The RSPD process is one of several processes included within the term incremental solidification, in which droplets of liquid metal are brought into contact with a solid substrate maintained at a temperature low enough to cause the droplets to freeze. The droplets, typically flattened by coming in contact with the substrate, adhere to the substrate and freeze very rapidly, thereby depositing droplet material on the substrate, generally under nonequilibrium conditions. Where the substrate and the droplets have substantially the same composition, the net effect is to gradually build up a solid article of that composition. Where the substrate and the droplets have significantly different compositions, there will typically be a distinct boundary between the substrate and the deposited material; however, once a complete layer of droplet material has been made, subsequent deposition thereof proceeds in the same fashion as where the substrate and droplets are of the same composition. This sequence is particularly useful for manufacturing an article of the droplet material, where the configuration of the article is derived from that of the forming mandrel on which the droplet material is deposited. It is also useful for making an ingot from the droplet material. Each of these variations is within the scope of the term incremental solidification.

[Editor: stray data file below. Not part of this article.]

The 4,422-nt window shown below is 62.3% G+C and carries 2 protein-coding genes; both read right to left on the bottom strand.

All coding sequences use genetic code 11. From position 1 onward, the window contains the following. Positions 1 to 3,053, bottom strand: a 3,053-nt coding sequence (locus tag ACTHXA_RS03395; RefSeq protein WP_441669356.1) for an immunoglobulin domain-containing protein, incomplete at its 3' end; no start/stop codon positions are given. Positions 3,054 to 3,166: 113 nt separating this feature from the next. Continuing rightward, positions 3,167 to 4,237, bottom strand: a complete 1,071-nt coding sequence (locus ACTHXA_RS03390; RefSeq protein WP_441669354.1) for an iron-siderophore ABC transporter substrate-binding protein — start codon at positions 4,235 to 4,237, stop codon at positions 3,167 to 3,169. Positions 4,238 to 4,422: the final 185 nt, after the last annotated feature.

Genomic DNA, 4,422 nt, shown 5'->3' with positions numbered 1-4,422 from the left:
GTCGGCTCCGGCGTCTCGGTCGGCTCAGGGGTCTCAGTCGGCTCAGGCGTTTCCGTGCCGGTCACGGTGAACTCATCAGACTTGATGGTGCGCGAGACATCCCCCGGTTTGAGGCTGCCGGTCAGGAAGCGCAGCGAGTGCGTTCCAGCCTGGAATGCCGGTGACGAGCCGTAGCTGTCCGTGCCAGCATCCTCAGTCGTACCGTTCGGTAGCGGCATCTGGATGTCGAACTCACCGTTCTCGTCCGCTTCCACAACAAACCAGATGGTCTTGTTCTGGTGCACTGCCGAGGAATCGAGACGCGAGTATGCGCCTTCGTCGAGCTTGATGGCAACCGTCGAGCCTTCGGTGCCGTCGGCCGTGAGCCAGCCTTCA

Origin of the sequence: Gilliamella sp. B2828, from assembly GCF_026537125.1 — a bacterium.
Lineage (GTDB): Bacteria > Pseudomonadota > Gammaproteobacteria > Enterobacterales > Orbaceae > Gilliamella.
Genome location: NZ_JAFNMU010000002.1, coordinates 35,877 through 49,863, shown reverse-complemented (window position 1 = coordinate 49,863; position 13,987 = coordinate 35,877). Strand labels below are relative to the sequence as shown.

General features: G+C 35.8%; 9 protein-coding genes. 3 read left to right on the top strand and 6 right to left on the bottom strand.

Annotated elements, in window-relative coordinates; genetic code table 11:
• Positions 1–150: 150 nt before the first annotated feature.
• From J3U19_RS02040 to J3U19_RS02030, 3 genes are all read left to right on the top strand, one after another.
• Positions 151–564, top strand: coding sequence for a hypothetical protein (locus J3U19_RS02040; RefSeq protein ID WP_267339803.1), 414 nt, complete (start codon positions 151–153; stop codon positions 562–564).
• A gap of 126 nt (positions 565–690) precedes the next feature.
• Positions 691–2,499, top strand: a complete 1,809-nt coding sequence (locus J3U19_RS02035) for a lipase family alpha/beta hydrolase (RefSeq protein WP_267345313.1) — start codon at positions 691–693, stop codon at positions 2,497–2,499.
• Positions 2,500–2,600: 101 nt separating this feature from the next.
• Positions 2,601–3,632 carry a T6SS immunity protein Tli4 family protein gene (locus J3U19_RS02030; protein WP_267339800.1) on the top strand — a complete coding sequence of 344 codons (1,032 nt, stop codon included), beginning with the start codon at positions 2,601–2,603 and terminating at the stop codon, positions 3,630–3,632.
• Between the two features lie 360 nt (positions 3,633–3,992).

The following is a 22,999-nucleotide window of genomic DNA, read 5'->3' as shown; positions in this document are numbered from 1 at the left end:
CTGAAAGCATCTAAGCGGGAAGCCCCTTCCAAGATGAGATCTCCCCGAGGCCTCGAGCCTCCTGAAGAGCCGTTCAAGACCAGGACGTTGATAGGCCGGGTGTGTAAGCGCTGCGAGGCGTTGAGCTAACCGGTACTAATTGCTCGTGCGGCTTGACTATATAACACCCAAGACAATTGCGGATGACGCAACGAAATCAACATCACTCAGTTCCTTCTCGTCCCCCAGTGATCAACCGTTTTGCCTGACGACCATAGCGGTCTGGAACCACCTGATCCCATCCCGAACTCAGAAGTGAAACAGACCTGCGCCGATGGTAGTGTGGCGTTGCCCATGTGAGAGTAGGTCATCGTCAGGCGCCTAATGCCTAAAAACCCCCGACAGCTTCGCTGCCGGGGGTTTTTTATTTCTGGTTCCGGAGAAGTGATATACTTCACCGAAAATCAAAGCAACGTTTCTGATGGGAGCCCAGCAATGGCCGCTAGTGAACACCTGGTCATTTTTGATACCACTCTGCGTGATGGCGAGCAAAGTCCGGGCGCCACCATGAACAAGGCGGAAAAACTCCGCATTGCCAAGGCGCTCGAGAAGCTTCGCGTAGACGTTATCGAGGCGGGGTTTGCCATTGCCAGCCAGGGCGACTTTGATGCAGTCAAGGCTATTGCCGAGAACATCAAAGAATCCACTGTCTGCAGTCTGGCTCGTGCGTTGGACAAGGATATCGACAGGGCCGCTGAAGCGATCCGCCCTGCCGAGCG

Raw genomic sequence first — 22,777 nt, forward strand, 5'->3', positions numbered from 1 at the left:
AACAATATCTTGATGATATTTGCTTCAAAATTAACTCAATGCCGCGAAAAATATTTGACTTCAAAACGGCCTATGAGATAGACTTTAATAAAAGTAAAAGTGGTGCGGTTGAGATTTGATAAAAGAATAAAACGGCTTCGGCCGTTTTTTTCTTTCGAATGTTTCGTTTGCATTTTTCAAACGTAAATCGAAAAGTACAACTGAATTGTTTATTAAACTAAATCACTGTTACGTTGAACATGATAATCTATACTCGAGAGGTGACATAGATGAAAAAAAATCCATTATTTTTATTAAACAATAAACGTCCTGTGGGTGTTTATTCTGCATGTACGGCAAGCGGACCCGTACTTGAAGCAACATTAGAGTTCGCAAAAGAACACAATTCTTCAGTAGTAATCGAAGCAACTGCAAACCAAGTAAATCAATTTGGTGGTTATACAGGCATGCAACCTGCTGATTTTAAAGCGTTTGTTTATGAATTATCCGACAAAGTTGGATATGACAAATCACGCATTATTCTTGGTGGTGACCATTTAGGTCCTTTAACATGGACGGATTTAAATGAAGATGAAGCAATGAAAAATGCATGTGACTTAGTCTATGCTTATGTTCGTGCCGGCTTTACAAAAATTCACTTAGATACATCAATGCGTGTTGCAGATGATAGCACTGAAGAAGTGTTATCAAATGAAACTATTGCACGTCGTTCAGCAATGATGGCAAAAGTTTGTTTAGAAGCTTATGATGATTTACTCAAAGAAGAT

In RSPD processing, powder particles are fed into a plasma flame, where they are melted to form droplets of liquid. The plasma flame directs the stream of droplets against a substrate, where the droplets adhere and solidify. The production of superalloy articles by RSPD is described in U.S. Pat. No. 4,418,124--Jackson et al., and the prior art referenced therein; said patent is incorporated herein by reference. Another incremental solidification process is often called spray forming. The principle of spray forming differs from RSPD processing only to the extent that droplets of liquid are formed directly from the melt, rather than by remelting powder particles. Thus the difference in properties of an article made by RSPD and one made by spray forming may be negligible.